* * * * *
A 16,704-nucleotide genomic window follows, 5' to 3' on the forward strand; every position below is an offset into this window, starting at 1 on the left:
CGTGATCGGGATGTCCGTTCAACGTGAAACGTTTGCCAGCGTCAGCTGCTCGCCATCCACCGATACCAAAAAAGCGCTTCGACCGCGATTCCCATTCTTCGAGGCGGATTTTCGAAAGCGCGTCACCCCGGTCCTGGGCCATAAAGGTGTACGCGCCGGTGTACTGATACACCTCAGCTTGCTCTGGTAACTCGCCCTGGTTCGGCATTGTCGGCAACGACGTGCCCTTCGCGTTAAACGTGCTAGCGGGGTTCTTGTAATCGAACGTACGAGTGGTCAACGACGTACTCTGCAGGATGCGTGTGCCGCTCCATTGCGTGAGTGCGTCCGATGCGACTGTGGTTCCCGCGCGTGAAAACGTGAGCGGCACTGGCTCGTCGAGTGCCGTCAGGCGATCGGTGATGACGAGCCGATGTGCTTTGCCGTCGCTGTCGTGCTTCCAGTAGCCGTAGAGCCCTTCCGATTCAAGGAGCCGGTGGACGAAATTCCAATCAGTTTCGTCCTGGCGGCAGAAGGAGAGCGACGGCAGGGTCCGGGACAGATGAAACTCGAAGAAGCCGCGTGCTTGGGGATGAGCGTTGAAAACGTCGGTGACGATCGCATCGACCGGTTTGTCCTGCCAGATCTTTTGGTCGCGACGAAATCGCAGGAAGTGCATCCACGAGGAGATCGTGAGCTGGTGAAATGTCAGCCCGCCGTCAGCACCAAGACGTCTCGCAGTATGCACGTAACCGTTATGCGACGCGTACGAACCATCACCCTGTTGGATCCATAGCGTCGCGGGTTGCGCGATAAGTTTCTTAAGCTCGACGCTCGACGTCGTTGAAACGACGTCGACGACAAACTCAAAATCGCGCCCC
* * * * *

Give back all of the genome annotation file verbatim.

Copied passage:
A 16,704-nucleotide genomic window follows, 5' to 3' on the forward strand; every position below is an offset into this window, starting at 1 on the left:
CGTGATCGGGATGTCCGTTCAACGTGAAACGTTTGCCAGCGTCAGCTGCTCGCCATCCACCGATACCAAAAAAGCGCTTCGACCGCGATTCCCATTCTTCGAGGCGGATTTTCGAAAGCGCGTCACCCCGGTCCTGGGCCATAAAGGTGTACGCGCCGGTGTACTGATACACCTCAGCTTGCTCTGGTAACTCGCCCTGGTTCGGCATTGTCGGCAACGACGTGCCCTTCGCGTTAAACGTGCTAGCGGGGTTCTTGTAATCGAACGTACGAGTGGTCAACGACGTACTCTGCAGGATGCGTGTGCCGCTCCATTGCGTGAGTGCGTCCGATGCGACTGTGGTTCCCGCGCGTGAAAACGTGAGCGGCACTGGCTCGTCGAGTGCCGTCAGGCGATCGGTGATGACGAGCCGATGTGCTTTGCCGTCGCTGTCGTGCTTCCAGTAGCCGTAGAGCCCTTCCGATTCAAGGAGCCGGTGGACGAAATTCCAATCAGTTTCGTCCTGGCGGCAGAAGGAGAGCGACGGCAGGGTCCGGGACAGATGAAACTCGAAGAAGCCGCGTGCTTGGGGATGAGCGTTGAAAACGTCGGTGACGATCGCATCGACCGGTTTGTCCTGCCAGATCTTTTGGTCGCGACGAAATCGCAGGAAGTGCATCCACGAGGAGATCGTGAGCTGGTGAAATGTCAGCCCGCCGTCAGCACCAAGACGTCTCGCAGTATGCACGTAACCGTTATGCGACGCGTACGAACCATCACCCTGTTGGATCCATAGCGTCGCGGGTTGCGCGATAAGTTTCTTAAGCTCGACGCTCGACGTCGTTGAAACGACGTCGACGACAAACTCAAAATCGCGCCCC